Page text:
Looking forward to hearing from you.

Dear Aunt,

       I think, considering
Dear Aunt,

       All other things being equal, I see no reason why I should not explain the
Dear Aunt,

       For all I care you can just
Dear Aunt,

       My guess is you would like to hear about my motivations as well as the truth about the night of the murders. Indeed, you cannot discard me without knowing that. You cannot judge me without it.
       Write to me and I'll tell you everything.

Dear Aunt,

       Your silence is hard to interpret. Nonetheless, I think I know what you want. I'll tell you a little bit and then, if you want to hear more, I want a letter from you first.
       That night, after leaving you in the driveway, I knew the best thing for my sisters would be to distract them, to allow the gain of a brother to offset the loss of the parents. With that in mind, I drove them toward a little motel outside the city, the sort of place that would allow them the repose and privacy they would need to recover.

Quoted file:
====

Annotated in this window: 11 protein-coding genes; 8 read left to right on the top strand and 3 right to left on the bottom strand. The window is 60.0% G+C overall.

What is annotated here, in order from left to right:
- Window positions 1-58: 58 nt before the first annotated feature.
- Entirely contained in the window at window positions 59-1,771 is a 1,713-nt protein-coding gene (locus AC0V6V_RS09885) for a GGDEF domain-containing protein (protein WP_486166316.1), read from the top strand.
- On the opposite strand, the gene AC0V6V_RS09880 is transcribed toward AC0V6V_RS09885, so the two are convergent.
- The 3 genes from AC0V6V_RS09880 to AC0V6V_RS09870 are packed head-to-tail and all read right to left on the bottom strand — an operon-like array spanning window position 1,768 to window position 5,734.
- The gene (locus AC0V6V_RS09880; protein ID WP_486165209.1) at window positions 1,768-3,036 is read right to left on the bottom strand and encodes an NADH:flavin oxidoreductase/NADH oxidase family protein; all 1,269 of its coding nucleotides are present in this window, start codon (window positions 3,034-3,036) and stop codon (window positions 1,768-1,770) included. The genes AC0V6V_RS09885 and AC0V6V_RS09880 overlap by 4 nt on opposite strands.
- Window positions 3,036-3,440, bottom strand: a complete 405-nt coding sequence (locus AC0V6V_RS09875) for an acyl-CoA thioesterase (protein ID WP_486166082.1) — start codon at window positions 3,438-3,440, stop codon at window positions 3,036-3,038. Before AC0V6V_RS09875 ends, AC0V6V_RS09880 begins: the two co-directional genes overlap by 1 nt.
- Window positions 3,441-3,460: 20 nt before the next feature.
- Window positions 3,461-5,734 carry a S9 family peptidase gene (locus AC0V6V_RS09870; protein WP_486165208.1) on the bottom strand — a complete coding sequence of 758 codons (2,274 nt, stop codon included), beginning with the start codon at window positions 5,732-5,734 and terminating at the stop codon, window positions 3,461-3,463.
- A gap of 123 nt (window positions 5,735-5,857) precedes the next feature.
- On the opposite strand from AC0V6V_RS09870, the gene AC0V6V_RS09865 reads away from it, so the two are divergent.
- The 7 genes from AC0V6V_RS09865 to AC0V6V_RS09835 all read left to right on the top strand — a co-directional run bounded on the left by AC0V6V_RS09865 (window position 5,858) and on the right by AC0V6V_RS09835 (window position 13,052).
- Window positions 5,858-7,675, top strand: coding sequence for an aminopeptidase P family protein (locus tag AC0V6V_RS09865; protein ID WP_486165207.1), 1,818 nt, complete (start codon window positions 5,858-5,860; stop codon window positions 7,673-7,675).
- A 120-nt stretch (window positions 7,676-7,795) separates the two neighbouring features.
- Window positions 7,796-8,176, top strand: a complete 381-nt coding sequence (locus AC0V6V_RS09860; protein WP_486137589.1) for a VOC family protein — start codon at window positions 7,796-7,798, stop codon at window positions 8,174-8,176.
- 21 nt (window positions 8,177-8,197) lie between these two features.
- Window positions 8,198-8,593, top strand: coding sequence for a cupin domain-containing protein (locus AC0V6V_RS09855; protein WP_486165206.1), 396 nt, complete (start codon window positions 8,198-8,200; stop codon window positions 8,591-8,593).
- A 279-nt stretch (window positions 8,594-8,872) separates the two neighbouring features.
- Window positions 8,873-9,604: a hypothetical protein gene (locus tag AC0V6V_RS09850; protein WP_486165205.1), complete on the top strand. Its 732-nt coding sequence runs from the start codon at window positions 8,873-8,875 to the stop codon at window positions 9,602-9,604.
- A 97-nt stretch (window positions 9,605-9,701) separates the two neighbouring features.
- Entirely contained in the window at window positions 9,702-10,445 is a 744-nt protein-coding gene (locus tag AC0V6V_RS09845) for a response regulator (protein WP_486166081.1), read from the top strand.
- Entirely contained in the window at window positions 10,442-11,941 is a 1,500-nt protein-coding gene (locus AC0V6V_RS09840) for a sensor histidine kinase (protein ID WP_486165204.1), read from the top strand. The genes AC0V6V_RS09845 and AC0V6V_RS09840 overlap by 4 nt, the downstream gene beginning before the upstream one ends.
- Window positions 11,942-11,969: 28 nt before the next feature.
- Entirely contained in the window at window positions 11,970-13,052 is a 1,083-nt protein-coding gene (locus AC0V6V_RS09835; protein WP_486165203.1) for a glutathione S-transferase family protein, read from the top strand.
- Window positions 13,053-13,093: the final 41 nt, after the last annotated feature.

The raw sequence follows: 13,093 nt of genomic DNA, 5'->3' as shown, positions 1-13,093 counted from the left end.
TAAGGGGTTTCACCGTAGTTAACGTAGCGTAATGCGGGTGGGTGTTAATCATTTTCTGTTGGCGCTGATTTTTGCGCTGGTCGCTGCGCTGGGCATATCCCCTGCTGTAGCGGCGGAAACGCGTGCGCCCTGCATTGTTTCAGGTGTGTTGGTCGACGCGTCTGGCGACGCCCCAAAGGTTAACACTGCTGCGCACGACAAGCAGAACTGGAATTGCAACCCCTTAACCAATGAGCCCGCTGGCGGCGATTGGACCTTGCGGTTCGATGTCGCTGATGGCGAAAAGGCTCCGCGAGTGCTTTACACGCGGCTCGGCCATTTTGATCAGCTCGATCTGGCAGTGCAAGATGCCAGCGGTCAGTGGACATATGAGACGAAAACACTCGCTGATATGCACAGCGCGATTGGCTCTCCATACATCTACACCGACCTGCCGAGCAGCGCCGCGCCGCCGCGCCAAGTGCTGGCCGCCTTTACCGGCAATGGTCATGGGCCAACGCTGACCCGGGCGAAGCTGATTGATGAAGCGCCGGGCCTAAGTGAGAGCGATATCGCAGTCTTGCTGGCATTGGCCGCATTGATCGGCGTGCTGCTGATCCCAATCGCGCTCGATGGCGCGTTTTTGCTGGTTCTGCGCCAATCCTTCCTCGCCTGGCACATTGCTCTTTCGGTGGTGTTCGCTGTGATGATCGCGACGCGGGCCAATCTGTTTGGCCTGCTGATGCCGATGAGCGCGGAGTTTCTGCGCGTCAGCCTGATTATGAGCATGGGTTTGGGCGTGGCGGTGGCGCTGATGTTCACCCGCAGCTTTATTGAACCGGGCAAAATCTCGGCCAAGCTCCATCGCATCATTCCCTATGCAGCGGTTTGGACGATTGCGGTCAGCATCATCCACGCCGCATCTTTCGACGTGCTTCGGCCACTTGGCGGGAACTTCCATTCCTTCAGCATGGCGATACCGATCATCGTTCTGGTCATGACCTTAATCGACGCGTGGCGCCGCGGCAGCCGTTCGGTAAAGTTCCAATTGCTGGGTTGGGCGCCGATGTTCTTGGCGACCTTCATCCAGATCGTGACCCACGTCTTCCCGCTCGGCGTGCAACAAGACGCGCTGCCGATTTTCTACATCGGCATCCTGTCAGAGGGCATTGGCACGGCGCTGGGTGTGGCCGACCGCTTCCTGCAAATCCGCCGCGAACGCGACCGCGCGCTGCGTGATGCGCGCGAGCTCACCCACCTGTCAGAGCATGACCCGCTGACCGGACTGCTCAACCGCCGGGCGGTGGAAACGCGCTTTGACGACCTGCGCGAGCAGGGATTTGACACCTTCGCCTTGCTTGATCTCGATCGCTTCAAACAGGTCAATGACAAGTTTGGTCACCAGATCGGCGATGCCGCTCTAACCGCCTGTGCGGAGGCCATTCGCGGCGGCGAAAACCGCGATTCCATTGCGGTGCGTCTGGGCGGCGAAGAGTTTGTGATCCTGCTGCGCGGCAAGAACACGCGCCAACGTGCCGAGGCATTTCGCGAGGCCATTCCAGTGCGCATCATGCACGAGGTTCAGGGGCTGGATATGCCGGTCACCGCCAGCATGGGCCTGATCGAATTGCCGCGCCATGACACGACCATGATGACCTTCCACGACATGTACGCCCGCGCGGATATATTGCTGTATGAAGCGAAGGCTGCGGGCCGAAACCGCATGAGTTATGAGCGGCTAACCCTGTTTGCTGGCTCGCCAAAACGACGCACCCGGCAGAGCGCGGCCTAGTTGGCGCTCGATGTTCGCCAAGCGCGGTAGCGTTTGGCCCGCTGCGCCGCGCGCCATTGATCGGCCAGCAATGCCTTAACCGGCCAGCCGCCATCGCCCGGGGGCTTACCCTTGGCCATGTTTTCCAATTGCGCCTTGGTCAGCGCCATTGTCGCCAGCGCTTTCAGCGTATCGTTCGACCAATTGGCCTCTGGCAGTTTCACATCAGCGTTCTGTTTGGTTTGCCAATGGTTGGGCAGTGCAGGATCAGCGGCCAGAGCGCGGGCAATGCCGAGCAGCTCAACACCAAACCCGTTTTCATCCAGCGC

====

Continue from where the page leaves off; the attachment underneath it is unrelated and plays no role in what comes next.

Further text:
I drove past the motel several times, considering what the best course of action would be. Driving a little way along, down the back roads until we were among trees, I stopped the car. Helping my sisters out, I led them around to the trunk, inviting them to climb inside. Perhaps this strikes you as odd, Aunt, but that is only because you do not yet understand my motivation: I didn't have the money to pay for a room for three.
       At the hotel, the manager sat in his undershirt, the television blaring, fat spilling out onto his belt.
       "Excuse me," I said. "I'm interested in a room, please."
       "Twenty bucks," he said, without looking up from the T.V.
       I put a twenty dollar bill on the counter. He took it up slowly and put it under the counter somewhere, his other hand groping the wall for a key. He found the key and, pushing it across the desk, looked at me for the first time.
       "Behind the building, third door," he said. "You look familiar."
       "Me?" I asked. "Impossible."
       "Sure," he said. "You been here before."
       "I've never been here," I said. "You are mistaken."
       His eyes slowly flicking back to the television screen, he nodded.
       I went outside. Around the back of the motel, I pulled my sisters out of the trunk. They stood pale and holding hands, blinking in the sunlight until I shepherded them into our room.